Key Facts About Nevada Voting Demographics

How Changing Demographics and DAPA-Affected Voters Could Impact the 2016 Elections

Recently naturalized U.S. citizens register to vote in Las Vegas, Nevada, in August 2008.

Endnotes and citations are available in the PDF and Scribd versions.

See also: How the Rising Share of Latino Voters Will Impact the 2016 Elections by Anna Chu and Charles Posner

The United States is undergoing a historic demographic shift. People of color are expected to make up a majority of the population by 2043, but the political implications are already being felt. By 2016, demographic shifts will be influential in shaping electoral outcomes in many states, including Nevada, as voters of color become an increasingly significant share of the electorate.

Moreover, DAPA-affected voters—U.S. citizens of voting age living with unauthorized family members who would be eligible for temporary relief from deportation under President Barack Obama’s Deferred Action for Parents of Americans and Lawful Permanent Residents, or DAPA, program—will comprise sizable and potentially decisive portions of key and emerging battleground state electorates across the country, including in Nevada.

The electoral impacts of a changing electorate

In Nevada, voters of color comprise a larger portion of the electorate each year

  • From 2012 to 2016, voters of color will jump from 36 percent of the state’s electorate to 39.4 percent.
  • Asian American eligible voters will reach 11 percent of the Nevada electorate in 2016.
  • If the Latino vote share sees the same growth as is projected for the share of Latino eligible voters, more than one in five voters in the state in 2016, or 21.2 percent, will be Latino for the first time ever, up from 19 percent in 2012.

Based on demographic projections, Nevada may become more and more difficult—though not impossible—for a Republican presidential candidate to win

  • In 2004, Democratic presidential candidate John Kerry had a 21-percentage-point advantage over Republican candidate George W. Bush among Latino voters, leading 60 percent to 39 percent. In 2012, Democratic candidate Barack Obama won 71 percent of Latino votes while Republican Mitt Romney received 24 percent, a 47-point margin.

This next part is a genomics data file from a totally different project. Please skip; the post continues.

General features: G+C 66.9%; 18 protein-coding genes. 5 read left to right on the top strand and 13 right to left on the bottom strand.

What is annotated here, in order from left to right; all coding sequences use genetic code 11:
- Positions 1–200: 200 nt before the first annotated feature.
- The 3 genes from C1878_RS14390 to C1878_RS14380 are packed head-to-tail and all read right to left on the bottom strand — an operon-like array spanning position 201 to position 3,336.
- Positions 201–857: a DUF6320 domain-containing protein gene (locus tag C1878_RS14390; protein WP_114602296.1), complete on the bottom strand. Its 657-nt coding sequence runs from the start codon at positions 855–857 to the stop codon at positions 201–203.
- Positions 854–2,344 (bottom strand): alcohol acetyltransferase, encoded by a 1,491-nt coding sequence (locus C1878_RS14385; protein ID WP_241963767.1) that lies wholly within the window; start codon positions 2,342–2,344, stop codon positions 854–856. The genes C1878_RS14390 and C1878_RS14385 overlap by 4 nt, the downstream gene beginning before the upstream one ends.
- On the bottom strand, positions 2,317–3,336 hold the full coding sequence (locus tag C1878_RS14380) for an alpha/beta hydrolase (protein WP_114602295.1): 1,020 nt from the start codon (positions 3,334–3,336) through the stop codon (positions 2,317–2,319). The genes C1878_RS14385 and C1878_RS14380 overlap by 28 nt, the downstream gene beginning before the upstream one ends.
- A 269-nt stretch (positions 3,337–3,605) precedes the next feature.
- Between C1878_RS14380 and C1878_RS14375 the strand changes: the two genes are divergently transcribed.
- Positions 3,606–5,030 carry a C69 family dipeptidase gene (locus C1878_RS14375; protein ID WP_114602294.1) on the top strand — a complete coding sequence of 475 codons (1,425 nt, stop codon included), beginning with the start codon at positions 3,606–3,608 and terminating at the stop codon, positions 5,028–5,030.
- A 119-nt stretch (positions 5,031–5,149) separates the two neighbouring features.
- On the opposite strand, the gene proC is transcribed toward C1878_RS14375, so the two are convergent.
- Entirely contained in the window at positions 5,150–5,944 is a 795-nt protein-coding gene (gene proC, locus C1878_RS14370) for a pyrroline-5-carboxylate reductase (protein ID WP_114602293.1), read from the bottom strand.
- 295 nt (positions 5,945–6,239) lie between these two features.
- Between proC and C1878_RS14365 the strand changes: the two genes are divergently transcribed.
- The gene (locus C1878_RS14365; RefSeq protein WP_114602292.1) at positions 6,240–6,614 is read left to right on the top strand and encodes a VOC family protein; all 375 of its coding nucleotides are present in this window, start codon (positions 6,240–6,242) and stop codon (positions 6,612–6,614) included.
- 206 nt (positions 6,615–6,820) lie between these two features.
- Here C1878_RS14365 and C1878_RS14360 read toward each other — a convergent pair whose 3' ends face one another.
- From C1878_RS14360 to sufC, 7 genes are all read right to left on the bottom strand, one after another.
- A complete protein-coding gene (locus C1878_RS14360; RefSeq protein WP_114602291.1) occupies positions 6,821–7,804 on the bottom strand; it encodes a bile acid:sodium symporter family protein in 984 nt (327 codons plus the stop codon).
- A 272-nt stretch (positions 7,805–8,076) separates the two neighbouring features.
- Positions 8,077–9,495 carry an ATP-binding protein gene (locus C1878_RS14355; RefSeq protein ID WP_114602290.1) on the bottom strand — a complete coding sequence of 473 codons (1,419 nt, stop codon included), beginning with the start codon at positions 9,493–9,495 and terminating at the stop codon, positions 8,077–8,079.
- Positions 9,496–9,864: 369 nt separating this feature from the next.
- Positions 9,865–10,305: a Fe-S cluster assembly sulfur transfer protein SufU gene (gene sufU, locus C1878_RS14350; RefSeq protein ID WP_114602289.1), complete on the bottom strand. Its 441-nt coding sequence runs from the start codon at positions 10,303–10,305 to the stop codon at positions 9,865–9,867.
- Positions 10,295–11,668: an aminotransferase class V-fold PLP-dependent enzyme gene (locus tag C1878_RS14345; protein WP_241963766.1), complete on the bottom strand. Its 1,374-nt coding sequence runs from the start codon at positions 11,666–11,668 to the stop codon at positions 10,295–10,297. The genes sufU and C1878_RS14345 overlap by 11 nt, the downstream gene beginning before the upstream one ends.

• If Democrats are able to hold onto these high levels of support from voters of color and turnout rates remain the same in 2016, the Democratic margin of victory in Nevada could increase nearly 3 percentage points, yielding a Democratic victory of 54.6 percent to Republicans’ 44.2 percent in the presidential election.
  • If Democrats are unable to retain their high levels of support from voters of color and if Republicans are able to regain their higher support levels from voters of color from 2004 as well as their high support levels from white voters from 2012, Republicans would see the 2016 presidential race in Nevada tighten up in their favor. Even in this scenario, however, the state may remain hard to win for Republicans, with 51.8 percent of the vote going to Democrats and 48.1 percent to Republicans.
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The political power of deferred action

In addition to the overall demographic shifts in Nevada, DAPA-affected voters comprise a significant proportion of the state’s electorate

  • In 2016, Nevada voters who are personally affected by DAPA will number more than 27,000—more than former President Bush’s 2004 margin of victory in the state. The projected number of Nevada’s DAPA-affected voters in 2016 is 40 percent of President Obama’s 2012 margin of victory in the state.

Full implementation of the deferred action initiatives would result in significant economic gains for Nevada

  • If DAPA; Deferred Action for Childhood Arrivals, or DACA; and DACA expansion were all implemented, Nevada’s gross domestic product would increase by $2.5 billion; Nevada residents’ cumulative incomes would increase by $1.4 billion; and more than 3,000 jobs would be created, all cumulatively over 10 years.

Charles Posner is the Policy Manager at the Center for American Progress Action Fund. Lizet Ocampo is the Associate Director of Immigration at CAP Action.